You’ve written a number of acclaimed and award winning short stories, and built quite a reputation in the field. Is your focus still on the short form, or are there other projects that you are working on that we might see in the future?

I have a lot of works planned, but I’m a slow writer without an abundance of spare time, so most of these will remain submerged and not get to gulp air. I guess it comes down to choosing the right bait for my hook. I hope to keep writing a few short stories while mainly concentrating on larger projects. I have almost finished writing my first novel, but it’s been quite a lengthy experience (I wrote my first draft at Clarion South back in the dreamtime). I’m currently interested in late medieval science and milieu, witches and the Inquisition in Languedoc, time travel, and have recently been attempting to enthuse colleagues in a manifesto of post-transhumanism that builds upon Mundane SF.

What Australian works have you loved recently?

The Courier’s New Bicycle was a great novel that took Aussie spec fic to new places. I was impressed with the work and thrilled for its success, and I hope there is more where that came from. I also enjoyed the Slice of Life collection, he was a canny one.

Two years on from Aussiecon 4, what do you think are some of the biggest changes to the Australian Spec Fic scene?

I’m so non-scene I really couldn’t say.

This interview was conducted as part of the 2012 Aussie Spec Fic Snapshot. In the lead up to Continuum 8 in Melbourne, we will be blogging interviews for Snapshot 2012 conducted by Alisa Krasnostein, Kathryn Linge, David McDonald, Helen Merrick, Ian Mond, Jason Nahrung, Alex Pierce, Tansy Rayner Roberts, Tehani Wessely and Sean Wright. To read the interviews hot off the press, check these blogs daily from June 1 to June 7, 2012.

You can find the past three Snapshots at the following links: 2005, 2007 and 2010

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2012 Aussie Snapshot: Nick Stathopoulos

Nick Stathopoulos was born in 1959. The son of Greek migrants, he grew up in the Western suburbs of Sydney and spent way too much time drawing in front of the b&w television.

A graduate of Macquarie University, he is a founding member of the Illustrator’s Association of Australia, and has worked as an artist for over thirty years in film, television, animation, and book publishing.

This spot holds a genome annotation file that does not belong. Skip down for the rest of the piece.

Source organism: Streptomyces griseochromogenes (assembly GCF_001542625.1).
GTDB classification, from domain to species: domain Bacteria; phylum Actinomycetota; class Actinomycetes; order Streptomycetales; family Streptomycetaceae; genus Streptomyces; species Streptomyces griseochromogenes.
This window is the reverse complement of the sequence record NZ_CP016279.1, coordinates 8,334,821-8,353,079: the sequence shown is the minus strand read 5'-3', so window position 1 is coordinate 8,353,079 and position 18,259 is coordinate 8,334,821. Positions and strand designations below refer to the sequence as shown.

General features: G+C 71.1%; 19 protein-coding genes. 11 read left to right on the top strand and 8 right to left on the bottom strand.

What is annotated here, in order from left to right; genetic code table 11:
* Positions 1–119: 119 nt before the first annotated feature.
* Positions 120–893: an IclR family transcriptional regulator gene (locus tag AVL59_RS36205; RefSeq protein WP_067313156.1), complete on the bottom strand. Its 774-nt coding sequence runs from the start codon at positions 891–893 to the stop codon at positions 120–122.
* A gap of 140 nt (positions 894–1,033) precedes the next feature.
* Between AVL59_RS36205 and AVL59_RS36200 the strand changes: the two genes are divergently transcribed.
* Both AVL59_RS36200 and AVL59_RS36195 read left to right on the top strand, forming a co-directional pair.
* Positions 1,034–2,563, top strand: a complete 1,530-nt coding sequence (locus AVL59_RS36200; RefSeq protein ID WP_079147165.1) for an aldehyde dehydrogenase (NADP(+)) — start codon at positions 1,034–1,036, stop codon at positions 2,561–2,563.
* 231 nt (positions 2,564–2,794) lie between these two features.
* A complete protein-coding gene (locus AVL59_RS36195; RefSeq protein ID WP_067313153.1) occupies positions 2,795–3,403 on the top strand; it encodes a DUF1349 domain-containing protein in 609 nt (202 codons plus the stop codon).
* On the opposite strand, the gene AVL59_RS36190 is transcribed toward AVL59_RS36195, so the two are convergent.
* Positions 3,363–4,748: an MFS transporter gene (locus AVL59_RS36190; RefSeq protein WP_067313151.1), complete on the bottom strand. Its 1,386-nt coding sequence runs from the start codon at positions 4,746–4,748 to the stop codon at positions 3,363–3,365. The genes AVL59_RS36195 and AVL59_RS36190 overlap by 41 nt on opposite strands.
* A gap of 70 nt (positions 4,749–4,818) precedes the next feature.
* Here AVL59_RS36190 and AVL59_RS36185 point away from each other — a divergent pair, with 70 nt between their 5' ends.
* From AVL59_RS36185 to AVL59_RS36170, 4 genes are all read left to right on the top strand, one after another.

He is a multi-award winning illustrator – including eight Ditmars, a Gold Penguin Television Award for art direction – and is a multiple finalist in the prestigious Archibald and Doug Moran Portrait Prizes with his hyper-realistic portraits.

Nick exhibits his fine art regularly, and his obsession with pop-cultural icons and his collection of die-cast and collectible toys have taken on a new life as the subject of a series of one-man shows called Toy Porn at the NG Art Gallery in Chippendale.

He now spends way too much time drawing in front of the LCD television, only this time running DVDs of the same old shows he watched as a child.

Congratulations on once again making the list of finalists for the Archibald Prize! How do you go about picking subjects for portraiture? Are there particular qualities you are looking for? What statement were you trying to make with this year’s entry?

Thank you. It’s always a big deal to make the Archibald finalists. My Archibald portraits are personal projects, and they seem to be taking longer to paint every year. As for chosing a subject; it can be tricky. Celebrity plays a significant factor. I remember discussing this with art critic John McDonald, that the Archibald is a popularist show, and unless your sitter is a celebrity, your chances of selection are dramatically reduced. That notwithstanding, I have a mental shortlist of people that I think would be interesting to paint for various reasons. The Archibald is a great way to meet all my heroes! This year’s sitter, Fenella Kernebone was chosen because she’s immeresed in the media arts world, is familiar to veiwers, and has a really charismatic presence. The rather literal message of this year’s entry “Art does belong” is a response to the ABC canceling its local arts programming.

Looking back at previous Snapshots, you’ve mentioned your desire to make a film based on the life of the aboriginal artist, Albert Namatjira. Has there been any progress in realising this dream? What is it that attracted you to Mr Namatjira’s story?

This project is my most heart-aching failure. Altho the film received a significant grant from the SA Film Corp to tie up all the permissions from the extended family and it looked like it was happening at the time of the previous Snapshot, the Namatjira film is in limbo. I always thought his life story would make a great film. The failure of this project to get up is a major source of frustration and despair. I’m now working on a short monster movie for Tropfest which I’m hoping might be a calling card for a bigger project. At least I hope to get this one finished.

One of my first exposures to your art was your incredible “Toy Porn” Exhibition, which spoke both to my inner child AND my inner geek. Do you have any projects coming up that will incorporate elements of the fantastic, or that touch on speculative fiction?

The TOY PORN shows have been extremely popular. I received a huge amount of favourable publicity which I’m delighted with. I’m about to start work on TOY PORN 3 which is slated for April next year. I think that’s going to be my last exhibition of paintings based on my extensive toy collection, at least at the NG Art Gallery in Chippendale. They’re very labour intensive paintings.